On Tuesday Le Iene returned to the air and attempted to tackle the issue. Presenters Belén Rodriguez and Teo Mammuccari began: “We want to talk about something that happened on Sunday and that left us really shaken. It’s something very complex which a lot of you are discussing and we will not shy away from the debate."

Viviani, the correspondent in the original package, described it as “a tragedy within a tragedy which not only does not leave us indifferent, but has deeply affected us all”. He went on to point out that the programme had covered catfishing on numerous occasions, “cases which fortunately did not have this tragic epilogue”. He went on to ask if the laws and tools needed to protect people from catfishing were in place, or robust enough.

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Le Iene concluded “continuing to deal with the phenomenon is important, because learning to recognise the problem is the first step to defending oneself against it”.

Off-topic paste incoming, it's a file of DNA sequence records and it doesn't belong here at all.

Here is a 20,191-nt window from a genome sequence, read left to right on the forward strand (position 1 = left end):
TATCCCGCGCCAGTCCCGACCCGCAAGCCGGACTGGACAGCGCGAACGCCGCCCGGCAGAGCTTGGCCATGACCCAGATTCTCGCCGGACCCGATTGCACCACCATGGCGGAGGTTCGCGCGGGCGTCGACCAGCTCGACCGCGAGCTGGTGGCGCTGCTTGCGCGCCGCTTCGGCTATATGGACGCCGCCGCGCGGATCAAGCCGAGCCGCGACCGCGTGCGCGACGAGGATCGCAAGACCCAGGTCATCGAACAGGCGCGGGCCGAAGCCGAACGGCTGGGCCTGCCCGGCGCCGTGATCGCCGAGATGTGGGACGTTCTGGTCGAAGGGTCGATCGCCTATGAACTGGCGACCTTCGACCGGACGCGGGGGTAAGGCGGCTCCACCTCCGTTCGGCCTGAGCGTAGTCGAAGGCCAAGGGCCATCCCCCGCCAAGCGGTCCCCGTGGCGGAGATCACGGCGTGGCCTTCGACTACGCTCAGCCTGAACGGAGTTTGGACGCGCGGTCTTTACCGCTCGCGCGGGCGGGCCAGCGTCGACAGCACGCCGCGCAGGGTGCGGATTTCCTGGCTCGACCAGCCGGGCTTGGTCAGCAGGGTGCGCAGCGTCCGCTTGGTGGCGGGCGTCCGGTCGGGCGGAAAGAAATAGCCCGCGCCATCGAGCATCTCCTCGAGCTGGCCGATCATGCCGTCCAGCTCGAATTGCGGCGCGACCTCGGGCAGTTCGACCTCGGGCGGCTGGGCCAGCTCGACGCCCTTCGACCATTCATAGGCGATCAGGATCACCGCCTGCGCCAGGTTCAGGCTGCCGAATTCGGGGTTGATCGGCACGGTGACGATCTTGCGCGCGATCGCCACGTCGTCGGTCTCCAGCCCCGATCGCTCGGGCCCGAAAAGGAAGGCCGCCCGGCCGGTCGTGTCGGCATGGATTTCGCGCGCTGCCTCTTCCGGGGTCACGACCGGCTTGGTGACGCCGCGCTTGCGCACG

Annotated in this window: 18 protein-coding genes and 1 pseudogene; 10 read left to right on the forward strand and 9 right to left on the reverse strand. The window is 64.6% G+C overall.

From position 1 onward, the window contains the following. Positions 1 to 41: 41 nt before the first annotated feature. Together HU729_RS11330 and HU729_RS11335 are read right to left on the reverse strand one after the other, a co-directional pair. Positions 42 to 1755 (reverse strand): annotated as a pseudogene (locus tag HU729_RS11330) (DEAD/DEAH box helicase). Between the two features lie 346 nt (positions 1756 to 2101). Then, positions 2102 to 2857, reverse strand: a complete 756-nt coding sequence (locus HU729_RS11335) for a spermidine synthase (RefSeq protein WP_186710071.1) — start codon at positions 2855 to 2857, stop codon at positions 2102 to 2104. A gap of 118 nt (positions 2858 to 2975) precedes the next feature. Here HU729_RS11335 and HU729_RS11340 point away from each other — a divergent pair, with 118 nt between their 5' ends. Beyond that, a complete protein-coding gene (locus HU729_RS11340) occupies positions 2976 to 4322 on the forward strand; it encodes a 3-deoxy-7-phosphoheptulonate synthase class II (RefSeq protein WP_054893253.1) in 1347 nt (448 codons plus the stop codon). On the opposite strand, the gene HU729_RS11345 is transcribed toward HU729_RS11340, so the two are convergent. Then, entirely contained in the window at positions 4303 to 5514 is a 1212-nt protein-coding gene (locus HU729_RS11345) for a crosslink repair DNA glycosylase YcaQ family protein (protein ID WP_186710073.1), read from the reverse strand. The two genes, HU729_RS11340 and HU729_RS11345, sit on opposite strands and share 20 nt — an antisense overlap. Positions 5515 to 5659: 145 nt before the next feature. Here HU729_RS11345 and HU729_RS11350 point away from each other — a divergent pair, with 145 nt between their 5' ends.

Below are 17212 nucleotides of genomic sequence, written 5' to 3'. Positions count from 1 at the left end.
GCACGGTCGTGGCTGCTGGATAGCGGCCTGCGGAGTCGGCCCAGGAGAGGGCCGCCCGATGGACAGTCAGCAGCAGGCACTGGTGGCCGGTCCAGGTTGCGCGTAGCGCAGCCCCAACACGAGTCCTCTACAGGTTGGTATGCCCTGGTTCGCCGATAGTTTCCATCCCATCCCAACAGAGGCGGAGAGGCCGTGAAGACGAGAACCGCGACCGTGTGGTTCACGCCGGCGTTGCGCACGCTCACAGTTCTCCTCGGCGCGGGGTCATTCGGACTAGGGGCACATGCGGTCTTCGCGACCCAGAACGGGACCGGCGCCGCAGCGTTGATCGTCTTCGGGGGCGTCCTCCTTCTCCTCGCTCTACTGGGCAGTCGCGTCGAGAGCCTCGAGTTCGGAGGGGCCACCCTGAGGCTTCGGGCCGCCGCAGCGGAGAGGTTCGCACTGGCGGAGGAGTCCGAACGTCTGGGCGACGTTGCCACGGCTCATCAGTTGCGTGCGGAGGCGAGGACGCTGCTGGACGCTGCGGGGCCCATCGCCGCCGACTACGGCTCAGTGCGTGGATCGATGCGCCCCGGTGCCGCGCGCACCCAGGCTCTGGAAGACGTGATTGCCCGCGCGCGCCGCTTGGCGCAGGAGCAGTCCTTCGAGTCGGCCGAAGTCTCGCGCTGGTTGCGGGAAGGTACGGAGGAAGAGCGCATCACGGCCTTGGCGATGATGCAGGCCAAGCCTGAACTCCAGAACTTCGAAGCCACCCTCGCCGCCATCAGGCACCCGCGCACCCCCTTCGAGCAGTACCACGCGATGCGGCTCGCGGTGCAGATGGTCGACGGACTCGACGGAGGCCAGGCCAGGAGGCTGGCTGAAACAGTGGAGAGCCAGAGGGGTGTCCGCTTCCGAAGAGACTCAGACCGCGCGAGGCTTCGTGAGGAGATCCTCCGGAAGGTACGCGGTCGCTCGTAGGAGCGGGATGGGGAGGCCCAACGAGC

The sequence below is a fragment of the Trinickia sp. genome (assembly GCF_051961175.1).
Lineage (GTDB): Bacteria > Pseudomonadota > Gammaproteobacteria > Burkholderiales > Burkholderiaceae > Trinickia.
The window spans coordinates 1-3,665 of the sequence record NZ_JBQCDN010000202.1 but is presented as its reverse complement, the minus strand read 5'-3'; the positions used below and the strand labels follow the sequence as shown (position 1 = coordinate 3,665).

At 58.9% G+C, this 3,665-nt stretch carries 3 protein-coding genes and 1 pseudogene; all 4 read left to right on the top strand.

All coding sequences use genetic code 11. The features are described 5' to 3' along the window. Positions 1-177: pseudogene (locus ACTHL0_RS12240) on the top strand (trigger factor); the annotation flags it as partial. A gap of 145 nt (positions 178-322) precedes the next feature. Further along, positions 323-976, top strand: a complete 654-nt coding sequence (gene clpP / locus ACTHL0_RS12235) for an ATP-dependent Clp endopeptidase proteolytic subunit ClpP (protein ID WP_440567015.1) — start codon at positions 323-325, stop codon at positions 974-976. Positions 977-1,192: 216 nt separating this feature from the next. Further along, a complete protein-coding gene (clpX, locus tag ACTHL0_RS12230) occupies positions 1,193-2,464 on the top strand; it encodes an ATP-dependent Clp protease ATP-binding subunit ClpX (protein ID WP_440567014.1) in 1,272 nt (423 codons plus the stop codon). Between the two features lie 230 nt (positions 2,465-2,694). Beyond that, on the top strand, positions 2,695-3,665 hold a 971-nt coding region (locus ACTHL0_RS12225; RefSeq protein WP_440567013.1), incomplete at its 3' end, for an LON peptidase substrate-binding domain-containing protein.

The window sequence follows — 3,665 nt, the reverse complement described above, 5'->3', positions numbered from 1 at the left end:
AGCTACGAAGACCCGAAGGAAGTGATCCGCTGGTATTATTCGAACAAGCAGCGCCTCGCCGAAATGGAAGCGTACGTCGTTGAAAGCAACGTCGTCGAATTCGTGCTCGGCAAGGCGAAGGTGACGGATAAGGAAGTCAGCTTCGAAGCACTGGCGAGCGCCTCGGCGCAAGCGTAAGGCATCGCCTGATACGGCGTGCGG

The reaction was mixed. National newspaper il Riformista called it “a lot of rhetoric from those who often manage to occupy multiple roles – judge, magistrate, and ‘journalist’ – within the same transmission”. They accused the Mediaset show of ‘pseudo-investigative’ journalism and looking to find a ‘monster’ to put in front of the cameras.

It’s not the first time Le Iene have found themselves in the crosshairs. In April 2010 the programme received a report from a young boy from the lower Bergamo area who accused a priest of having molested him. They sent a young actor, who pretended to be a minor and homosexual, to meet the priest where a hidden camera appeared to show him touching and trying to kiss the young man. The clergyman’s name was never revealed and his face was blurred, but he was identified by his church and sacked. In November of that year the priest took his own life.

It remains to be seen whether there will be any action taken against the programme for the report they produced on the tragic case of Daniele. What the whole case says about catfishing and internet culture is also difficult to ascertain.